Good breathing means to breathe fully and deeply. By contracting your diaphragm along with the muscles between your ribs, you can use the full capacity of your lungs. If you breathe correctly, you don’t need to strain or struggle. Your upper chest, breastbone and shoulders will barely move. Shallow breathing results from lifting up your ribs and shoulders to expand your lungs. This type of breathing results in less ventilation and fatigue. Stomach exercises to promote good breathing primarily involve strengthening your diaphragm.
Learning to Use the Abdomen
Engage in a basic abdominal breathing exercise to learn how to inhale and exhale properly. Lie on your back with your knees bent. Place a towel under your head, pointing your chin toward your chest and elongating your neck. Rest your hands on your abdomen. Point your fingers toward your navel. Visualize directing your breath to your belly button. Inhale slowly through your nose. While drawing your breath to your navel, allow your abdomen to expand. Begin with a gentle breath. Slowly extend the duration of each inhalation and exhalation. Use your hands to check your upper chest for incorrect movement. Increase the pressure you put on your abdomen while simultaneously increasing the amount of air you take in. Place your hands on the obliques, or the sides of the abdominals. Use your breath to expand your obliques 10 times. Imagine that your stomach is a sausage-shaped balloon that inflates and deflates. Conclude the exercise by breathing deeply and expanding the front and sides of your abdomen.
Controlling the Abdomen
By using abdominal muscles to breathe, you automatically activate your diaphragm. Use a book or other heavy object to increase the difficulty of the basic abdominal breathing exercise. Begin in the same position, lying on the floor. Place a thick book on your abdomen. Inhale and exhale deeply and try to move the book with only your abdomen. Avoid any movement of your shoulders, chest or ribcage. Secure a measuring tape around your chest and repeat the exercise. Check the tape to see if your chest is also expanding. If it is, you’re breathing incorrectly.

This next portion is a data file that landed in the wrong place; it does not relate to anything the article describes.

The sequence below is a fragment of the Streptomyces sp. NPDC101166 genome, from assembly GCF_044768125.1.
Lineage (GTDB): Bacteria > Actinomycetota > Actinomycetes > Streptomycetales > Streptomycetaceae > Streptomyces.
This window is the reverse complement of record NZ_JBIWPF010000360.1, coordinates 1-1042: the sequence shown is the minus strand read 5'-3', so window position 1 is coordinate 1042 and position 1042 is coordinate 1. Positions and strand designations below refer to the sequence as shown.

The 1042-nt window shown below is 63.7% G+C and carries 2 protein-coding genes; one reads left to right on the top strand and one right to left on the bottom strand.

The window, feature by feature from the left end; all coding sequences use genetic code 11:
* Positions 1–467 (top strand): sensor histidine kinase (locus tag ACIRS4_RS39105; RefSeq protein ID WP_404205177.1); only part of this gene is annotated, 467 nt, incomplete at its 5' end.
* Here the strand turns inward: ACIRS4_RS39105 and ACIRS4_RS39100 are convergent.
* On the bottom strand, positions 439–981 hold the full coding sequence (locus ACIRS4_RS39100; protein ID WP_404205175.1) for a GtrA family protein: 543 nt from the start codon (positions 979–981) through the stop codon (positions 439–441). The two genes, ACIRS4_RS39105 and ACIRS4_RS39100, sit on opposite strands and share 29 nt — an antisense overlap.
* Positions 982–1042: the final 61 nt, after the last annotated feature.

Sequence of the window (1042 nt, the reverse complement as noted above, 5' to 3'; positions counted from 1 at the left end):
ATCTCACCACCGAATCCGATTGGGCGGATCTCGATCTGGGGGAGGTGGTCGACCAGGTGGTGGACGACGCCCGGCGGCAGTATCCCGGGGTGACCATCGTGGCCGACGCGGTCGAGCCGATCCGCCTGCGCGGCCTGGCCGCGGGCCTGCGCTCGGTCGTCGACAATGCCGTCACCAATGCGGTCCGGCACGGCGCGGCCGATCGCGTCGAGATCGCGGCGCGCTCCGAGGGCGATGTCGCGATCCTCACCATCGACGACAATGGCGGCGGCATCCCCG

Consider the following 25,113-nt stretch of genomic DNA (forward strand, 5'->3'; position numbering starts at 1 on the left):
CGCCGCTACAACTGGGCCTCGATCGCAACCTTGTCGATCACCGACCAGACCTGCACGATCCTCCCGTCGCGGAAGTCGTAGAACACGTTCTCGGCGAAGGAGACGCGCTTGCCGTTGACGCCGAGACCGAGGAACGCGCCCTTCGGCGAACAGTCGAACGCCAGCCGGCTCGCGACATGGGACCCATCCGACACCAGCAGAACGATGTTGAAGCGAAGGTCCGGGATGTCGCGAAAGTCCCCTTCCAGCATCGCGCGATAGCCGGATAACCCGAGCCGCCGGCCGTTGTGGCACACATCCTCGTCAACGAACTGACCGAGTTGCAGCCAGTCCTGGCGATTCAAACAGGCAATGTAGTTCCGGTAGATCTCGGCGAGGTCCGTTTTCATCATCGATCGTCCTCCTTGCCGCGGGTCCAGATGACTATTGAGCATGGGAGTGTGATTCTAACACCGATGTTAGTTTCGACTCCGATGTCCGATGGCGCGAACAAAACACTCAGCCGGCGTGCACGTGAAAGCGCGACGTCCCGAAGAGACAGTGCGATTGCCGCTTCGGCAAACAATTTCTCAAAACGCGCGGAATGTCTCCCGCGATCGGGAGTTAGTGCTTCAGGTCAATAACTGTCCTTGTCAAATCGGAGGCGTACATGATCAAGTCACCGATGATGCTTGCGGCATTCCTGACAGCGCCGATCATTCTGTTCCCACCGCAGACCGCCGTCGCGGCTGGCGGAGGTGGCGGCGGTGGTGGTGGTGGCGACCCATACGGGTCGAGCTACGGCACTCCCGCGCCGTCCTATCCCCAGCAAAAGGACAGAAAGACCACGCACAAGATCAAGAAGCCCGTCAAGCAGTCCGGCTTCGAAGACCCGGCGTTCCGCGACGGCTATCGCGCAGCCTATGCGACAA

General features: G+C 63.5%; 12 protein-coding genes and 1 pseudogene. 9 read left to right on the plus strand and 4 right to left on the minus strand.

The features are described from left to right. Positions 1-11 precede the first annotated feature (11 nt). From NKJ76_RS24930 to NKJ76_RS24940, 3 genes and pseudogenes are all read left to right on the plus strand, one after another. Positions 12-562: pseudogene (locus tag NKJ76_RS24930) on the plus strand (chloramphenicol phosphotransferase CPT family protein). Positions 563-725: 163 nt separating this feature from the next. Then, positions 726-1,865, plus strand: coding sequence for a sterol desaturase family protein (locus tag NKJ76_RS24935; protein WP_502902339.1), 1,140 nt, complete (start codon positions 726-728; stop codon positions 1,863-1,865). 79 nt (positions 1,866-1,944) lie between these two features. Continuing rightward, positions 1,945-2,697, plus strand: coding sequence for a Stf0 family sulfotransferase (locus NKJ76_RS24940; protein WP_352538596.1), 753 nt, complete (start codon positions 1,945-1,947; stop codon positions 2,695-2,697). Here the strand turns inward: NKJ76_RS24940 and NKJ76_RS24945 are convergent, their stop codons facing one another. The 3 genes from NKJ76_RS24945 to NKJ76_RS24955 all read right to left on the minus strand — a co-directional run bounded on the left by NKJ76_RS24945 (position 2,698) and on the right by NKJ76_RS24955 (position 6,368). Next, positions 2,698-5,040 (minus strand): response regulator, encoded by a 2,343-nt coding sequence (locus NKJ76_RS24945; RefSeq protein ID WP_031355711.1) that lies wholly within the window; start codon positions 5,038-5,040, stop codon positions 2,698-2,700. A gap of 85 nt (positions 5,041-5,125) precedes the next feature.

Using Your Tongue and Abdomen to Direct Breath
Use your tongue to help direct your breath to the lower abdomen. Lie on your back, placing your arms 12 to 14 inches away from your body. Turn your palms down. Bend your knees and draw your feet close to your buttocks. Press the tip of the tongue against your lower front teeth. Count one and exhale. Blow a strong gust through your mouth and deflate the abdomen. Swing your knees up to your chest at the same time you exhale. Repeat the exhalation and knee-swing on count two. Return to start position. Press the tip of your tongue to the upper front teeth. Count one and inhale. Sniff strongly through your nose, inflate your lower abdomen and simultaneously swing your knees up to your chest. Repeat the sniff and knee-swing on count two. Return to start position with your feet flat on the floor. Repeat the exercise 10 times in a rocking motion, swinging your knees to your chest and alternating between inhalations and exhalations.
Adding a Weight to an Abdominal Breathing Exercise
By performing an abdominal brace with a weight, you can improve the coordination and strength of your diaphragm. When you exhale in this exercise, aim to keep the abdominal contraction without clenching your buttocks or moving your lower back. Lie on the floor with your knees bent. Place a half-rolled towel under your lower back. Lift a medicine ball until your arms are vertical to the floor. Inhale and slowly move the ball toward your head in an arching motion. When the ball almost touches the floor above your head, exhale with a strong gust through pursed lips. Slowly bring the ball back to start position, using the same arching motion.
Kay Tang is a journalist who has been writing since 1990. She previously covered developments in theater for the "Dramatists Guild Quarterly." Tang graduated with a Bachelor of Arts in economics and political science from Yale University and completed a Master of Professional Studies in interactive telecommunications at New York University.